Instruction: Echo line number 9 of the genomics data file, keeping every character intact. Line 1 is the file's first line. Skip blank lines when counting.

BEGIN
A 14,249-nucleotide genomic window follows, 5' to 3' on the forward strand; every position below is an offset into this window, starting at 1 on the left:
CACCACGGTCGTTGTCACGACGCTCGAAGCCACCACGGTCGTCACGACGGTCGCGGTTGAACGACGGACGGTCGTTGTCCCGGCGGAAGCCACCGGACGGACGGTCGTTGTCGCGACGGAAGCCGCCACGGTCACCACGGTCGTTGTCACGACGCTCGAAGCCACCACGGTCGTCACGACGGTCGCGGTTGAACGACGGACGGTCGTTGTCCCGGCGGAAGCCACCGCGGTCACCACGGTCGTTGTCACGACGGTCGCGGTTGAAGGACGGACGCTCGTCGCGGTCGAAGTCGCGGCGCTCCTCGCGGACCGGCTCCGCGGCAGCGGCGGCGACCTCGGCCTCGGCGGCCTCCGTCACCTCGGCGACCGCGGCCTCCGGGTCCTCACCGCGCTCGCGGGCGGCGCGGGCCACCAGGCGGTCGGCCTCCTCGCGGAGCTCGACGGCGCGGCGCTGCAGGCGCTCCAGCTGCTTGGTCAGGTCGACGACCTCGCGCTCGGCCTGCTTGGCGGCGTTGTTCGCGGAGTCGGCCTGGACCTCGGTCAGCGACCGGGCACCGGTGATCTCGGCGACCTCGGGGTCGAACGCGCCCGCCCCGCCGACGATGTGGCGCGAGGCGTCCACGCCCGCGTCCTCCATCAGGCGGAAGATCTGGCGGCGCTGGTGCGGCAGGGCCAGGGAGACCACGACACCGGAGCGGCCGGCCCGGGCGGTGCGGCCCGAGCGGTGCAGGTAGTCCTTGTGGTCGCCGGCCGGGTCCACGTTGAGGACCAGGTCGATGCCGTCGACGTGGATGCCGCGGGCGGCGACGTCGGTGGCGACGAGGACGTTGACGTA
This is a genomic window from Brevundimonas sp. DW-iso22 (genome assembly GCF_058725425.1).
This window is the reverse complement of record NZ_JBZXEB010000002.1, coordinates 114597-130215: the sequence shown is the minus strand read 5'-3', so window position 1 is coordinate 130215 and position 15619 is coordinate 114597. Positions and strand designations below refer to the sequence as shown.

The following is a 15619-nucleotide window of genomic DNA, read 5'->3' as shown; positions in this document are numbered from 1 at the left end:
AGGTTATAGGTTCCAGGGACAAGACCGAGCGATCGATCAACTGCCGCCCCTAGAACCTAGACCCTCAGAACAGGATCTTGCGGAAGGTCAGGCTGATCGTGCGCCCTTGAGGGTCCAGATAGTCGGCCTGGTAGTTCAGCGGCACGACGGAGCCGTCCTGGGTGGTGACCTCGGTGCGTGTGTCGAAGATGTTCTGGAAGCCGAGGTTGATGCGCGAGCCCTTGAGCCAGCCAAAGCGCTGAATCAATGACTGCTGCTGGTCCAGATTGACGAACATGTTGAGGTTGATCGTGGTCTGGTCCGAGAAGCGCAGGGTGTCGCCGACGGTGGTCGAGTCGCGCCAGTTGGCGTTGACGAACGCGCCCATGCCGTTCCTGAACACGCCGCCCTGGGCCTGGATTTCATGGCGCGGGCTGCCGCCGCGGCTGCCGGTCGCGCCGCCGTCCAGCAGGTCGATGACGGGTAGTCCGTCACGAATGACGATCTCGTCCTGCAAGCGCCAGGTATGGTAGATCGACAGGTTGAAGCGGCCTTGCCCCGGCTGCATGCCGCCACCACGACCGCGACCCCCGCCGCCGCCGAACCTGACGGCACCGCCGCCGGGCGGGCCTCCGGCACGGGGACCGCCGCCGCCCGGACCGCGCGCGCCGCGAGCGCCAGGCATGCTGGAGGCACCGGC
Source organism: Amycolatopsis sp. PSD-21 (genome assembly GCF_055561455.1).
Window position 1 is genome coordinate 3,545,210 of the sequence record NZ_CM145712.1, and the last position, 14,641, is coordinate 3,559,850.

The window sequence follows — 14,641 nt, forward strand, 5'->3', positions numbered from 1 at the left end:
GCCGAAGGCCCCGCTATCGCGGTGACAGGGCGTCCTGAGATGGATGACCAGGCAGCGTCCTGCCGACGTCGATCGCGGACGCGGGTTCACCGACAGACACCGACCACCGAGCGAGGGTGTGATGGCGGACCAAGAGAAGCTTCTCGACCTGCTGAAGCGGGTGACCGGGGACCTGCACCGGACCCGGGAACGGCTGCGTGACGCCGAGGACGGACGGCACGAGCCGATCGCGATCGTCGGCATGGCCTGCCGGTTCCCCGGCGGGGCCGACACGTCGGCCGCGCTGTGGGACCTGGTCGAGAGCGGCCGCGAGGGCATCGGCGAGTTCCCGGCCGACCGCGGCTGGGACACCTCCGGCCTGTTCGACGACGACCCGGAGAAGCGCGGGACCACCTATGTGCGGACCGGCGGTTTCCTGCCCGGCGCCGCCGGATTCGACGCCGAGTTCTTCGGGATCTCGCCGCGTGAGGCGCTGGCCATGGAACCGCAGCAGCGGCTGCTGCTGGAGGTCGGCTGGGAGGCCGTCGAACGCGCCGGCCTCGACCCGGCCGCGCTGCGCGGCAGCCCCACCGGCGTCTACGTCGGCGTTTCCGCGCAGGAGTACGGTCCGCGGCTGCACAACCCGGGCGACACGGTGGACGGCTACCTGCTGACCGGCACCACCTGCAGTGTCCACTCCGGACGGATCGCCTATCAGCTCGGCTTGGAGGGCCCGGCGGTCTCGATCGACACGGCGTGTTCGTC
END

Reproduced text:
The window sequence follows — 14,641 nt, forward strand, 5'->3', positions numbered from 1 at the left end: